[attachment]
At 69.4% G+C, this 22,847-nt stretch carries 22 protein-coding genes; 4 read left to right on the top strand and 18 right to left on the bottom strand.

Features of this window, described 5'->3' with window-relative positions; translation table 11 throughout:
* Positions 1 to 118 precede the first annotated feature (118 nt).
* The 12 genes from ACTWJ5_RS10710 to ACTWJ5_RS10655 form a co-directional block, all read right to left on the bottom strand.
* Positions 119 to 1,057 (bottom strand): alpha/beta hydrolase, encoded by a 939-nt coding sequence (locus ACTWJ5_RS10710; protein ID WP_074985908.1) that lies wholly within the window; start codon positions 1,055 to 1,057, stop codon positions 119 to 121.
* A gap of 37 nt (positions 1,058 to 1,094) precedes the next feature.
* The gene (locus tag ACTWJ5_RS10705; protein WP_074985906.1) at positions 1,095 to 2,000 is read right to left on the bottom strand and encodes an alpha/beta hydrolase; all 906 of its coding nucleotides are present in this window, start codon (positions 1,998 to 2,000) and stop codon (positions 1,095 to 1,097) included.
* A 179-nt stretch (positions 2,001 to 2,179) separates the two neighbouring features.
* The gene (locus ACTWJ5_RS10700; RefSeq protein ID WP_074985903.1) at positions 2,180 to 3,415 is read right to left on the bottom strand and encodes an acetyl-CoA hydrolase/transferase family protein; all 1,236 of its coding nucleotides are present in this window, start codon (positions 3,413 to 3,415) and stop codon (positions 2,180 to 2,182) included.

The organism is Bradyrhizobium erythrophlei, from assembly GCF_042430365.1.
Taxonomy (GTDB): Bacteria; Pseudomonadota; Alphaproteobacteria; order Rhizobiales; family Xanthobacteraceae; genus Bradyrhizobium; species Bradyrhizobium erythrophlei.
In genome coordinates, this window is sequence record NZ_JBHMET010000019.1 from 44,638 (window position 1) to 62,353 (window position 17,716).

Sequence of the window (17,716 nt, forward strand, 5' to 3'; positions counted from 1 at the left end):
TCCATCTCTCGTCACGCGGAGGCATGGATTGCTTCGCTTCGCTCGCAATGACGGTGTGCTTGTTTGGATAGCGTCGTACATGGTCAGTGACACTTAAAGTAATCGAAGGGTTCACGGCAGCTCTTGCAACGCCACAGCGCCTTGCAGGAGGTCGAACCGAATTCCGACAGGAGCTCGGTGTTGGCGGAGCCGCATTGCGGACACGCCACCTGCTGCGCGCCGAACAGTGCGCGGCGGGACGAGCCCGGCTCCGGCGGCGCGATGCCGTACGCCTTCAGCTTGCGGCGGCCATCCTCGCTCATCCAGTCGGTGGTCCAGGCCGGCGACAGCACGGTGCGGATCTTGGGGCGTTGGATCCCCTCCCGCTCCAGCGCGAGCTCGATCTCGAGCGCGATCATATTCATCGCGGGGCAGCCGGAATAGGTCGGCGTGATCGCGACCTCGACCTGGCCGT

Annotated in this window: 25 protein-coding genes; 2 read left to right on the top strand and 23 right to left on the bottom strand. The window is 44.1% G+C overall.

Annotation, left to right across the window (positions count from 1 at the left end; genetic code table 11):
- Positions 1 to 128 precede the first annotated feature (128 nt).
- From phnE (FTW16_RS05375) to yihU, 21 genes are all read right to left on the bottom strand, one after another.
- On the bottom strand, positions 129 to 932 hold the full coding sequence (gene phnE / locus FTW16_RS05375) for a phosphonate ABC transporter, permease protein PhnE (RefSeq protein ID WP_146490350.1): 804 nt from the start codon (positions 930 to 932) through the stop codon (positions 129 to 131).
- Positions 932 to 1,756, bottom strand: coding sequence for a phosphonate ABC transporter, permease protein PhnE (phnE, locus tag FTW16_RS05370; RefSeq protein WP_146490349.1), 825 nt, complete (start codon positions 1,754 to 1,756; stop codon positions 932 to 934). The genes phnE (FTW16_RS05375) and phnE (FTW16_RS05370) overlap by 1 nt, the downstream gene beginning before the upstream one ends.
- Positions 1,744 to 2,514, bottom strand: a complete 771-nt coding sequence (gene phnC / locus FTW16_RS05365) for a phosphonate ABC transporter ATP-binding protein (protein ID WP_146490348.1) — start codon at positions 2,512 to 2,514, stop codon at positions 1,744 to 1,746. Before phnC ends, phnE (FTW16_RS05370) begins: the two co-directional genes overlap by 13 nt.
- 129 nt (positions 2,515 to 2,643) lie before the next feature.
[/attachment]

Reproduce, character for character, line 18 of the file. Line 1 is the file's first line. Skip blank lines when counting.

- From phnE (FTW16_RS05375) to yihU, 21 genes are all read right to left on the bottom strand, one after another.